Kendrys Morales wasn't the most popular signing in Royals' history. Instead of a pre-Billy Butler Oakland Athletics-DH-by-committee approach, Dayton Moore locked the position down for Ned Yost when he inked the switch-hitting free agent.
Morales was coming off what was easily the worst season of his career. Although he made just 401 plate appearances, he managed to accrue a staggering -1.8 fWAR, third worst in baseball. FanGraphs calculates a player's worth based on their performance, and last season Morales should have owed the Twins and Mariners $13.8 million. It was an ugly season. It was a signing that was met with a shrug, or worse. Now, he's the most clutch hitter in the league.
This isn't just an arbitrary assessment. Clutch is actually a statistic that you can look up. Here's how it works. With every plate appearance, a batter either adds or takes away from the probability that their team will win the game. This is appropriately labelled Win Probability Added, or WPA. Clutch compares a player's WPA in high leverage situations to context neutral ones to show how much better or worse they perform when the game is on the line. So let's look at the ten most clutch players this season.
If you split out Morales' performance by situational leverage, it's not difficult to see how much better he's been when leverage is high. Despite making up just 22% of his plate appearances, he's hit four of his 14 HR in these situations, his OPS is nearly two hundred points higher, and he's driven in nearly half of his 87 RBIs.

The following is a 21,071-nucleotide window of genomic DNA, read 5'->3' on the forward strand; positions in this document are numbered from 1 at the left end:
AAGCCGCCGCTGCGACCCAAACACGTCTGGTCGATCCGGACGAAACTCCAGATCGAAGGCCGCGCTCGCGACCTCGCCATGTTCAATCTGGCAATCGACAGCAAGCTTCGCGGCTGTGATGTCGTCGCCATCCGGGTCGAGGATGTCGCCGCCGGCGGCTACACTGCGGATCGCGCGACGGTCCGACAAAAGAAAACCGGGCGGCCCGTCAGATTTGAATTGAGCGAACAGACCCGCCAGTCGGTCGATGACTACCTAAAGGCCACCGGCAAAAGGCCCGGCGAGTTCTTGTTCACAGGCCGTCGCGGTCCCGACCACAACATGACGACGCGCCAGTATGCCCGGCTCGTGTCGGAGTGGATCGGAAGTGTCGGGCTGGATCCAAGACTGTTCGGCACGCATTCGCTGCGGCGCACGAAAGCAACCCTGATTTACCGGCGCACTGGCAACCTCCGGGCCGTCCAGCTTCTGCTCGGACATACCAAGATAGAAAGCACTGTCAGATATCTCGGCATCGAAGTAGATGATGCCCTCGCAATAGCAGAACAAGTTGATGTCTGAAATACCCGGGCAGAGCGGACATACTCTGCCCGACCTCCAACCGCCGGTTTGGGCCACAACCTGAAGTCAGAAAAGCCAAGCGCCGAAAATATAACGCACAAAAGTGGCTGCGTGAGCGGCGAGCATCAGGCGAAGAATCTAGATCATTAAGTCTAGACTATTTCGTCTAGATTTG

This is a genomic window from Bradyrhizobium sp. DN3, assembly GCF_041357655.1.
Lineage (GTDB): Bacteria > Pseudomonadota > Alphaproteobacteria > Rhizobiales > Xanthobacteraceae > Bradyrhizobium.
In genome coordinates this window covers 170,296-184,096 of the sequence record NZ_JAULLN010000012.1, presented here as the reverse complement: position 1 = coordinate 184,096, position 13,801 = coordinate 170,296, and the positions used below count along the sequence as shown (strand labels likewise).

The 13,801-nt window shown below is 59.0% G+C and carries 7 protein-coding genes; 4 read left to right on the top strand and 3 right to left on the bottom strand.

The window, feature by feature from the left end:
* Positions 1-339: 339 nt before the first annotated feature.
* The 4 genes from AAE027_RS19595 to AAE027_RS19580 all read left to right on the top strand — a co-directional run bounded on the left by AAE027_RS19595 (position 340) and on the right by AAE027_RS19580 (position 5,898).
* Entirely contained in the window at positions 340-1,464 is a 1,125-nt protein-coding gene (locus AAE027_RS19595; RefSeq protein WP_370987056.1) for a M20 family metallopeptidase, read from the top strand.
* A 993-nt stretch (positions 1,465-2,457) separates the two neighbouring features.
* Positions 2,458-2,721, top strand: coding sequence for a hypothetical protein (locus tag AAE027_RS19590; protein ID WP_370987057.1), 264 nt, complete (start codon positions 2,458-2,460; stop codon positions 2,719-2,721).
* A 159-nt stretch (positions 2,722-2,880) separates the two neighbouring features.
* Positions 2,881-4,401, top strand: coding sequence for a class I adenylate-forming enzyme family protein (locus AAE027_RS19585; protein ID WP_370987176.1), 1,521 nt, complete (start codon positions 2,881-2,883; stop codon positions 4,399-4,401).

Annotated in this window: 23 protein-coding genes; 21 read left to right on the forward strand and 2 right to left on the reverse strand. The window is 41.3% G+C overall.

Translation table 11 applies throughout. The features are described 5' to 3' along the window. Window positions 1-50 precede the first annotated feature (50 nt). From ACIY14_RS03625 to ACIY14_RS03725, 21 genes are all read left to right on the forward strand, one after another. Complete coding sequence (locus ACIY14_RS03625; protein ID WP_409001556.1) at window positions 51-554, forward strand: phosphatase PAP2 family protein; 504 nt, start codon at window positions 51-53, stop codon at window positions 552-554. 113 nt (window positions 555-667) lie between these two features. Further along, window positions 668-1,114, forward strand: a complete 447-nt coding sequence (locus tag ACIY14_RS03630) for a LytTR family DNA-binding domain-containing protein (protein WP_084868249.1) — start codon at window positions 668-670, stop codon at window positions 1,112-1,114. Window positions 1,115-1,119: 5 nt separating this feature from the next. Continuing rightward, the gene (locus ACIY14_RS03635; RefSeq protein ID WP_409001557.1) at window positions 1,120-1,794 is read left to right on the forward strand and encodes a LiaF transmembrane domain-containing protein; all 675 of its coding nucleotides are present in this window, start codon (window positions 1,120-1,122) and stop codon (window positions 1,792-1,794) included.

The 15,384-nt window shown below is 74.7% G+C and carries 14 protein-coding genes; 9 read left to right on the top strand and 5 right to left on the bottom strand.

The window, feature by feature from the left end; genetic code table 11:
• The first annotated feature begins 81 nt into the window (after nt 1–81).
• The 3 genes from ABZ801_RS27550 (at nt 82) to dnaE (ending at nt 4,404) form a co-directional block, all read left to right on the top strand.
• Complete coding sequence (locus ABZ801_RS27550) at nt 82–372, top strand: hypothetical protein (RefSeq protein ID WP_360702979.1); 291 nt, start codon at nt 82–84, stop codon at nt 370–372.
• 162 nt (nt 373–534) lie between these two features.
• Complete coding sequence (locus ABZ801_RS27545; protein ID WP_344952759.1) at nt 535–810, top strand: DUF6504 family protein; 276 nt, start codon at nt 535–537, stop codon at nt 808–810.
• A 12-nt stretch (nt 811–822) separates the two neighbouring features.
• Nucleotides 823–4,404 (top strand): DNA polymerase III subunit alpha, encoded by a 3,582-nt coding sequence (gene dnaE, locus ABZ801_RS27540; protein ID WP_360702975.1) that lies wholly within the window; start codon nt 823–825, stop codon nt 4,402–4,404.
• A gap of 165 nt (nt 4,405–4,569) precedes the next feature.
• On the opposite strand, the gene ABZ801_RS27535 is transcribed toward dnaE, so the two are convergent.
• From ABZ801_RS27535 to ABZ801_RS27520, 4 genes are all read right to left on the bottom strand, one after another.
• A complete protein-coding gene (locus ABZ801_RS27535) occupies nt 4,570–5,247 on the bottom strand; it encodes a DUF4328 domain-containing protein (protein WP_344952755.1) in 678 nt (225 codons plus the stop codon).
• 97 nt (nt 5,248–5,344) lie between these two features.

Morales hasn't been the only clutch Royals' hitter. He's joined by Eric Hosmer and Omar Infante in the top ten, and Cain (1.26) comes in as the 12th most clutch hitter on the season. Wait, what?!? Omar Infante? No, clutch isn't broken. Remember that it compares how a player performs at the plate in high leverage situations against themselves in context neutral ones. That means bad players, even players who, overall, lower the probability their team will win games, can have a positive clutch rating.
Led by Morales, the Royals as a whole have been the most clutch team at the plate this season, and it's not even close. They've been nearly twice as clutch as the next closest team, division rival Minnesota Twins, and are one of only seven teams to post a positive clutch score.
Not only have the Royals been the most clutch team this season, they've been one of the most clutch teams of all time. Since 1974 -- the first year for which these data are available -- only the 2010 Astros (8.19) and 1990 White Sox (8.10) have been more clutch at the plate. What's exciting is the season is still young enough that the Royals could set the new high water mark for clutchness.
While looking back on who's been most clutch over the first five months helps us to understand why the Royals have been so successful this season, it's important to remember that this statistic doesn't hold predictive power. Being clutch over a season, or month, or week, doesn't mean that the player, or team, will be clutch in the future.
The good news is that clutch hitting isn't the only reasons for the Royals' success. While it has certainly benefited what is a league average offense if you remove context from the equation (100 wRC+) their defense (58 DRS) and bullpen (3.21 FIP) are both tops in the league. Nothing but blue skies these days in Klutch City, so take some time to enjoy what could be a historic season. Hopefully, in a big way.
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Matt Jackson is a staff writer for Royals Review and a featured writer for Beyond the Box Score . You can follow him on Twitter at @jacksontaigu.